Environment groups call for laws to stop '˜out of control' new tracks

The creation of unsightly vehicle tracks cutting through some of Scotland's most beautiful landscapes is getting 'out of control' and should be urgently curtailed, a report has warned.

Vehicle tracks for agriculture do no need planning permission but often leave unsightly and highly visible scars on the landscape. Picture: contributed

Existing laws should be strengthened to prevent hill tracks causing further damage to the nation’s scenery, the three-year study by a coalition of environmental groups said.

The tracks, which are used by agricultural vehicles to access remote and rural land, are often visible to walkers as they are created at high altitudes in open areas.

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Since 2014 landowners have been required to give notice before constructing new hill tracks, but the Scottish Government stopped short of forcing them to gain permission.

The Scottish Environment Link group, which brings together nine separate charities, said the law should be tightened through an amendment to the forthcoming Planning Bill.

Its report says the tracks are beginning to push “further and further” into wild landscapes around Scotland, with many poorly sited and badly designed so they are highly visible.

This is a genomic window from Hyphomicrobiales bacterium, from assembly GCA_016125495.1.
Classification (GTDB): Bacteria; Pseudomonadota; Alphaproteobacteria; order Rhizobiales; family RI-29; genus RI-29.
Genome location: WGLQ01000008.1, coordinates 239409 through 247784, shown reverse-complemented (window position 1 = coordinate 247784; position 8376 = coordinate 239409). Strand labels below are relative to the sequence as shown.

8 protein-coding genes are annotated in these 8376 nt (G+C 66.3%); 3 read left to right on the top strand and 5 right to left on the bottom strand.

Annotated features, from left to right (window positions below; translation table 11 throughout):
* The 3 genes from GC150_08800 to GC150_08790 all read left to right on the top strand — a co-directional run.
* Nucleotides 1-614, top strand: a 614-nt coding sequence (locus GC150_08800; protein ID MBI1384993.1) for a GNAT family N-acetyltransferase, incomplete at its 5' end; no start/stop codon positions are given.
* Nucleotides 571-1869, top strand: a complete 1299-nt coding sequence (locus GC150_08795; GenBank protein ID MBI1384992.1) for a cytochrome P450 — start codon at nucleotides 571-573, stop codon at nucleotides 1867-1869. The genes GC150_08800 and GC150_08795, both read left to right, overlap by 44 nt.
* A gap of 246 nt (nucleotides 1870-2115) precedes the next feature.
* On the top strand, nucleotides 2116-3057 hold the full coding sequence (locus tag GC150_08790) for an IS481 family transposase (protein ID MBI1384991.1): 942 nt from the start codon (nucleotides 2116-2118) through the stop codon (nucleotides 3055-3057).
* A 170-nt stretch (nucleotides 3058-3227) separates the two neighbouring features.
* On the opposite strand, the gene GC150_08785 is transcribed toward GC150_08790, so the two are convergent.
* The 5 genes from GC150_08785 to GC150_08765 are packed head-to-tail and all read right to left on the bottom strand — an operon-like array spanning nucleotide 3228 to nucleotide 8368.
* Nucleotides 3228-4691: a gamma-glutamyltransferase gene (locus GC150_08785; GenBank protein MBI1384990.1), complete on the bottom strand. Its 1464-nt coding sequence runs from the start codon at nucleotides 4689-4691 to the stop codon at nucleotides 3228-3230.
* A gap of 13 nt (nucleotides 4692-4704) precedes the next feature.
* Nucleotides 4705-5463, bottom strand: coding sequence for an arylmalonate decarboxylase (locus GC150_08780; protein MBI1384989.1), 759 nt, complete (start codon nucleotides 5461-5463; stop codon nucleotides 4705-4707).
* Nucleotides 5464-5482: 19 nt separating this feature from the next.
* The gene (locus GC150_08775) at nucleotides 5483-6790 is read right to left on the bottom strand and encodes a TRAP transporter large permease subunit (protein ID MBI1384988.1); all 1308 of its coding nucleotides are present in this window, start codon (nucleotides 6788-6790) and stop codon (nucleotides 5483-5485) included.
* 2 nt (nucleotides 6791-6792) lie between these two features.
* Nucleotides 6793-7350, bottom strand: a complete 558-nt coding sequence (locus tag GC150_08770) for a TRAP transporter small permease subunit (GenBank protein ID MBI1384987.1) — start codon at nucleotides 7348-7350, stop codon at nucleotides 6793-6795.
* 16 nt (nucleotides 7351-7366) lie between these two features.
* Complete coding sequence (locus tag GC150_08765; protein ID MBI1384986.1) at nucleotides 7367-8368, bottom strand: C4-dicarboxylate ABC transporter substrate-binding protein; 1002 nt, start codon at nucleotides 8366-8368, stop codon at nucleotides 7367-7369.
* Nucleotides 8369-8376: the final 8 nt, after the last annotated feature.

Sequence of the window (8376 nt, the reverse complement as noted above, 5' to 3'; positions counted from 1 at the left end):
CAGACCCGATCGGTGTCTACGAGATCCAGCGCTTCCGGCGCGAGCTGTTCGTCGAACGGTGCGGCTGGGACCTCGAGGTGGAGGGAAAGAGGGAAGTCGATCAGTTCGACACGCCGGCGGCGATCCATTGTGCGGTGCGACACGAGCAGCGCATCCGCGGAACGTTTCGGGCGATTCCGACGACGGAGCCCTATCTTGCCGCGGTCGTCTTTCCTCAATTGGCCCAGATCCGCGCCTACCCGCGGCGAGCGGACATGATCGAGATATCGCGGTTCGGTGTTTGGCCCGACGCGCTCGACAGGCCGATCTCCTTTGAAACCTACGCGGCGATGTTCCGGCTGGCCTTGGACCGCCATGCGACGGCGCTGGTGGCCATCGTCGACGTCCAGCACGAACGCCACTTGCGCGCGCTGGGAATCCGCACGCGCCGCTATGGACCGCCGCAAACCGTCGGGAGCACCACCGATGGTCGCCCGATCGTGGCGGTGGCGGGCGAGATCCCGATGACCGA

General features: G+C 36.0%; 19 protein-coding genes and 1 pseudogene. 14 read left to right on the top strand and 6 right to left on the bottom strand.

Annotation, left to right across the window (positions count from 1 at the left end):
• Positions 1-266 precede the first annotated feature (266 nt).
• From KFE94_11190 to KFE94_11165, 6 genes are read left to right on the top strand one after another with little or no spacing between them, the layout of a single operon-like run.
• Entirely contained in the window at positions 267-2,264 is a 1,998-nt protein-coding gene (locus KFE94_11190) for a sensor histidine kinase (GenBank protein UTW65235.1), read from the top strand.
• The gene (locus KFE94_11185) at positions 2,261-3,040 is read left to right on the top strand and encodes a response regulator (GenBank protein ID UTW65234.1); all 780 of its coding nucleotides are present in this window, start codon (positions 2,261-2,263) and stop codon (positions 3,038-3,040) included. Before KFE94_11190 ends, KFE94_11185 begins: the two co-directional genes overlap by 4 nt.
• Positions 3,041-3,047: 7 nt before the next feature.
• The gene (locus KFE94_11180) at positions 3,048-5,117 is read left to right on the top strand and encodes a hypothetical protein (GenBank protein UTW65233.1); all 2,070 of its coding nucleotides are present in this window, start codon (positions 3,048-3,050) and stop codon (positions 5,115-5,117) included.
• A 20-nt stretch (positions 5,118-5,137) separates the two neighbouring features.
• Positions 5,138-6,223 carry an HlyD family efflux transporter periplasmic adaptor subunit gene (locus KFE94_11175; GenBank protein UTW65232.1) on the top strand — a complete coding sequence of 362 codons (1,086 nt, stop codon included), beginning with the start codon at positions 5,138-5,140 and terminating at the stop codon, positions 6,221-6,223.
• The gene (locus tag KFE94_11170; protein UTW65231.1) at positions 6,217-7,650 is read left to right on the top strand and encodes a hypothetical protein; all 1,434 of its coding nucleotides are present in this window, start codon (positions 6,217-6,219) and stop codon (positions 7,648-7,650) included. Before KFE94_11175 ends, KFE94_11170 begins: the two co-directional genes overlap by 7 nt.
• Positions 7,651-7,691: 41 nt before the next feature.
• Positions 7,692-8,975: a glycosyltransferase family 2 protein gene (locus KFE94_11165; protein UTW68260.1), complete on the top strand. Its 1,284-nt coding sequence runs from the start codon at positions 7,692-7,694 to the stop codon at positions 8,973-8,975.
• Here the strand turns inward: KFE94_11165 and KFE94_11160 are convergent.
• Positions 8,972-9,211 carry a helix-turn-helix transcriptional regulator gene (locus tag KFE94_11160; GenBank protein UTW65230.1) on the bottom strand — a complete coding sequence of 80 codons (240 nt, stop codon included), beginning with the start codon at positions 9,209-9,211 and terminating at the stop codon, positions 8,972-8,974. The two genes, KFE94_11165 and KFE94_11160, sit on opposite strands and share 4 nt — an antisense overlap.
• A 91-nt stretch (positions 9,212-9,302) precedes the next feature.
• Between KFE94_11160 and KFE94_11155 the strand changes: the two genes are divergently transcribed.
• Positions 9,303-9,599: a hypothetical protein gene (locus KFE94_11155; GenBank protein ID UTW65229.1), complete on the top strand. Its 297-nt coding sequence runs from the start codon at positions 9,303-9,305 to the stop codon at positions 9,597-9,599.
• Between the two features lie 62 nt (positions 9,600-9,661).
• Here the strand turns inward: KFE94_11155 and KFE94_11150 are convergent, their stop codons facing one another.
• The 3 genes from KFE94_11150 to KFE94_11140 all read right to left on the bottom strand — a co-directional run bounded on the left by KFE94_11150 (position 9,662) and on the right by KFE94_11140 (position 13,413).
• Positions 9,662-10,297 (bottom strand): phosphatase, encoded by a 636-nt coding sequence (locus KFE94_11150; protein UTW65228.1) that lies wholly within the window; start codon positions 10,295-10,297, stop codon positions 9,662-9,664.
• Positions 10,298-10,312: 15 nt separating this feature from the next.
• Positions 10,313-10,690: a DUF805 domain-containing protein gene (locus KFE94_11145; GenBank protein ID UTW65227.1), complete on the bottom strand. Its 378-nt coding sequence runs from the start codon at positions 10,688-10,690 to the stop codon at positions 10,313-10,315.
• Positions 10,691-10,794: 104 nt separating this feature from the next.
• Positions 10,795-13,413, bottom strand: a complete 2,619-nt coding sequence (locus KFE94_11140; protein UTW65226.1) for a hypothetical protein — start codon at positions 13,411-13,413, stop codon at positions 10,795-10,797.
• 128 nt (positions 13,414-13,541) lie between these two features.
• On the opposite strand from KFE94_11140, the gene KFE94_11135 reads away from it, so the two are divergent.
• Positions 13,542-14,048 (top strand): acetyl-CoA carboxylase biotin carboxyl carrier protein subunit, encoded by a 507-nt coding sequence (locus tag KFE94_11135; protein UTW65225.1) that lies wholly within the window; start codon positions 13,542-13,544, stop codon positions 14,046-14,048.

It adds that some of the tracks have been built over the top of existing, low-impact trails, including important historical routes and traditional stalkers’ paths, some of which are centuries old.

Hill tracks which are constructed for agricultural land are currently classed as “permitted developments” that do not require planning permission.

But the report claims some tracks are being built to support field sports such as deer stalking and grouse shooting, meaning they should not qualify for the exemption.

The group is backing an amendment to the Planning Bill proposed by Scottish Green MSP Andy Wightman, which would close this loophole and also require full permission for any tracks in national parks, sites of special scientific interest or historic battlefields.

Helen Todd of Ramblers Scotland, who helped to compile the report, said it made a “compelling case” for changing the law so the “ugly” and “damaging” tracks could not be created so easily.

“For too long, landowners have been able to expand tracks further and further into wild landscapes with limited oversight from the public or authorities,” she added.

But Scottish Land & Estates, which represents landowners, said it believed the current system was “working well” and warned of rising costs for rural businesses if the law was tightened.

“Hill tracks are a vital component to many rural businesses across Scotland without which many jobs and therefore communities could not be sustained,” a spokesman said.